Rarely does a week go by without me being asked “how can I improve my photos?”
I’m not going to lie, the answer that comes to mind more often than not is “By selling your camera and appreciating other people who actually have the desire to improve themselves.”
The second (and perhaps more polite) answer is usually “why don’t you take a course?”
The response is usually in the mildly affirmative, after I explain what a course entails and how having regular feedback from an experienced teacher is essential if you want to quickly improve your output. And, not surprisingly, the person who just spent $800 on a DSLR with lens kit is unwilling to spend $200 on an online course (and there are many) which would do more to improving their shots than any lens or camera body could.
The first reply is usually “But, you’ve never taken a course, and your pictures are fantastic!”
My mother was a professional photographer, and I spent a childhood inhaling stop and fix fumes. (I know, I know, I’ve never quite recovered.)
I’ve been at this for a while, but I’m never shy about asking for advice from someone I respect. As a beginner, who you respect is just about anybody, so why not start with a lesson? You don’t need a degree in Fine Arts (although that certainly wouldn’t hurt either) to improve your photography. There are four ingredients to a successful photo:
1) Technique. This is the easiest and fastest thing to improve for a beginner. Much akin to learning a guitar, those first few chords improve quickly. It’s a lifelong learning process which never ends. It’s also the easiest thing to teach in a course, which leads to immediately satisfying results.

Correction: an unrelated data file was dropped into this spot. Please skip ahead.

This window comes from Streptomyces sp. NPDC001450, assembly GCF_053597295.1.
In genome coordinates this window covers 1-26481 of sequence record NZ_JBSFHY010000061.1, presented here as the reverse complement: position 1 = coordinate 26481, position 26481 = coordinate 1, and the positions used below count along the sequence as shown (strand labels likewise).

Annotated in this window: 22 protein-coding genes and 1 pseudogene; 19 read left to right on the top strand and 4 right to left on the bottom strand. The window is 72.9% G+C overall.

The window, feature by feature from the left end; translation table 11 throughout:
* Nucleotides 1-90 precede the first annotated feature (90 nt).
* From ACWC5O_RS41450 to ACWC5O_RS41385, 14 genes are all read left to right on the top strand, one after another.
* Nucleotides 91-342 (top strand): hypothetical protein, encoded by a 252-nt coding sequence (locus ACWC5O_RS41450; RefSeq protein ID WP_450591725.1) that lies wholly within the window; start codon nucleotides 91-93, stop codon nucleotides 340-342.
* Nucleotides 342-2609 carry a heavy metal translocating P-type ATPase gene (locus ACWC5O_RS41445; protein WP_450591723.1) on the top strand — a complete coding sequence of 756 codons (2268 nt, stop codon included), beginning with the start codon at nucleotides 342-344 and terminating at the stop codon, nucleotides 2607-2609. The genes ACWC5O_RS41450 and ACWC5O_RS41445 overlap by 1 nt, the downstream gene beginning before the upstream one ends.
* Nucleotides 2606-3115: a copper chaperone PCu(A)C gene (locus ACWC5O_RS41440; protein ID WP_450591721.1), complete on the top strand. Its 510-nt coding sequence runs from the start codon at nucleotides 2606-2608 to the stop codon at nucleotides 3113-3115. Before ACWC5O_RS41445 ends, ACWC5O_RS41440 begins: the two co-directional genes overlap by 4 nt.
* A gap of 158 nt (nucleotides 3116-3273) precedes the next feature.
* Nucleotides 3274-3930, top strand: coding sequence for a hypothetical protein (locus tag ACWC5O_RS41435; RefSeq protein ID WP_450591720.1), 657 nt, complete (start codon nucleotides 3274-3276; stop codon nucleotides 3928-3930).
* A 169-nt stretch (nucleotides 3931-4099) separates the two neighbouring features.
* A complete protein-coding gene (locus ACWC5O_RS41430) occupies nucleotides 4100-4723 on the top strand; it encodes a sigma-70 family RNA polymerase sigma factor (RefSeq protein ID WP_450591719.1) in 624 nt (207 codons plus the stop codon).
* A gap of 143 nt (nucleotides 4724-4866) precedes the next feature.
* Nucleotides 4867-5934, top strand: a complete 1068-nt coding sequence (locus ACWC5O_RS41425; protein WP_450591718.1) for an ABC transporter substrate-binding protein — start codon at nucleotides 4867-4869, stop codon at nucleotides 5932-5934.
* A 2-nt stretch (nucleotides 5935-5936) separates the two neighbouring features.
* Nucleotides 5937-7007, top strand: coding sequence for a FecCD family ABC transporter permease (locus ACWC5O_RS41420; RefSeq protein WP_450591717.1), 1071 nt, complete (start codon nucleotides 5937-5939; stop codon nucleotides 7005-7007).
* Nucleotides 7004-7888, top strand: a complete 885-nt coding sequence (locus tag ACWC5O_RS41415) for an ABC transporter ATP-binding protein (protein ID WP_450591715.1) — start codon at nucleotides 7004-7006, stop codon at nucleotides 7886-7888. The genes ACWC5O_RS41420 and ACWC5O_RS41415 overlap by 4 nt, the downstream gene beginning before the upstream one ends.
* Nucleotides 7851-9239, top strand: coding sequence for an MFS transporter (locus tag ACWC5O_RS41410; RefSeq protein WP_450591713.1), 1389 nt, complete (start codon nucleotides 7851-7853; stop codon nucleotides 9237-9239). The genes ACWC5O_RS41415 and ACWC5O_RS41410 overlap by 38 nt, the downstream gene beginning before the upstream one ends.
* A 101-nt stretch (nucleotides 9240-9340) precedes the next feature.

2) Composition. Also not difficult to learn via a course, having your photos critiqued, if you are open minded, will have an immediate impact on your shot-taking prowess.
3) Light. Light, sadly, can’t be taught. But, you will learn to recognize good light conditions for what they are, and a pro can help you along the road. Ultimately, the kind of light you seek out will be personal, but at least you can avoid a few mistakes along the way.
4) Emotion. This cannot be taught. If you want to have a photo which will last through the ages, you will need some kind of personal connection to your subject. If you care about what you’re taking a picture of, it will shine through and reach your audience. There is nothing worse for me than a picture which completely masters the first three but leaves me cold and disconnected. It’s technical masturbation and sadly many accomplished pros will achieve the first three but never reach the top. Don’t take landscapes for the sake of it, or decide that every geometric shape formed by building silhouettes is worthy of study. If it’s part of forming your powers of composition, by all means fire away, but don’t bore me with the results.
I’d say that a good online course can help you achieve 2.5 out of the 4 conditions, which already places you above 90% of the people out there firing away with their iPhones.
I often think about the old parable of teaching someone to fish as opposed to just giving them something to eat, and I think it holds true. There are plenty of good teachers out there willing to take your money and teach you, so why not do that instead of spending some more money on equipment you probably don’t need anyway? The things that you learn will be of value to you for as long as you choose to hold a camera in your hands.